Let me tell you why this is so boring. The camera is positioned towards the two, sitting on a bed. They're watching TV. They're distracted by it. We can't see it, so we can't be. Large portions of discussions #1 and #3 are consumed by the TV. #2 is one of those "monologues on camera" that the Onion AV Club mentioned, where Duarte describes how she gave birth to her daughter and then was forced to stay in her own room for a long time. Also, how she kicked her drug habit. This, I'm pretty sure, is the subject of "In Vanda's Room." I'm wondering if the birth happened post-"IVR," because if not, this is just rehashing what happened in the previous film. I haven't seen it, so I actually have no clue.

The cinematography here is done by Costa himself (just like Soderbergh does his own). Emmanuel Machuel (who did the camerawork on "Ossos") accentuates his compositions a lot more than Costa, who does less obvious stuff. He still captures the squalor, but nowhere near as neatly as Machuel. I think he should hire him back as his guy. Also, I agree with my friend: I'm a little disappointed that Criterion decided to touch up the "Ossos" print but not this one. It's really grainy and you can't see as much.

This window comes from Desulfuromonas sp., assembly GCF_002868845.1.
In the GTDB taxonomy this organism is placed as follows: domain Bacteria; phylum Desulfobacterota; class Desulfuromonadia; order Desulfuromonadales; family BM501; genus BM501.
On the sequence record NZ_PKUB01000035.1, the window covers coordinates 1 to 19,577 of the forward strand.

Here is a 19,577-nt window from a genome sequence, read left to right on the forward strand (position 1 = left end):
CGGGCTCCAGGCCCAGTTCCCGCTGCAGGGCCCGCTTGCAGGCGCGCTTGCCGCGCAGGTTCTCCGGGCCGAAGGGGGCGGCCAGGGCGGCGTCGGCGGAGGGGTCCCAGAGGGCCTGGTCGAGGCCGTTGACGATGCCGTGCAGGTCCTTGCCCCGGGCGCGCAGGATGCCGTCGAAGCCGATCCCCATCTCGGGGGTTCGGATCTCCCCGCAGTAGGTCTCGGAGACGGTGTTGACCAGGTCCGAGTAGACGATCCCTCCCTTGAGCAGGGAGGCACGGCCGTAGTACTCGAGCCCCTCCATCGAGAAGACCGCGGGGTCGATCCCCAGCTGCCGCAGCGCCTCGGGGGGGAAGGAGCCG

I just feel really disappointed because I was thinking "Colossal Youth" was going to live up to the hype: both Film Comment and Sight and Sound said it was among the best/most representative of the decade. I have to say I feel let down by my favorite film magazines. "Youth" may not be a terrible or even that bad of a film, but trust me: unless right off the bat it sounds as if you can get through a 156 minute (that's 2 hours, 36 minutes, folks) piece that involves a guy talking to his grown up children (his son twice, his daughter Vanda thrice, and his daughter Zita twice as well) and some guy who works at an art museum, as well as "cardplaying" and saying the same letter over and over and over again for this other guy to memorize, all of this on a below-average print and with "static camera shots" (as Onion said) of 5+ minutes, then don't try it. Looks beautiful in spots, but "not good enough." (To explain: As my friend says, if there's not enough good imagery to balance the slowness of what Sight and Sound calls "Slow Cinema," then you might as well pass.)

Friday, April 2, 2010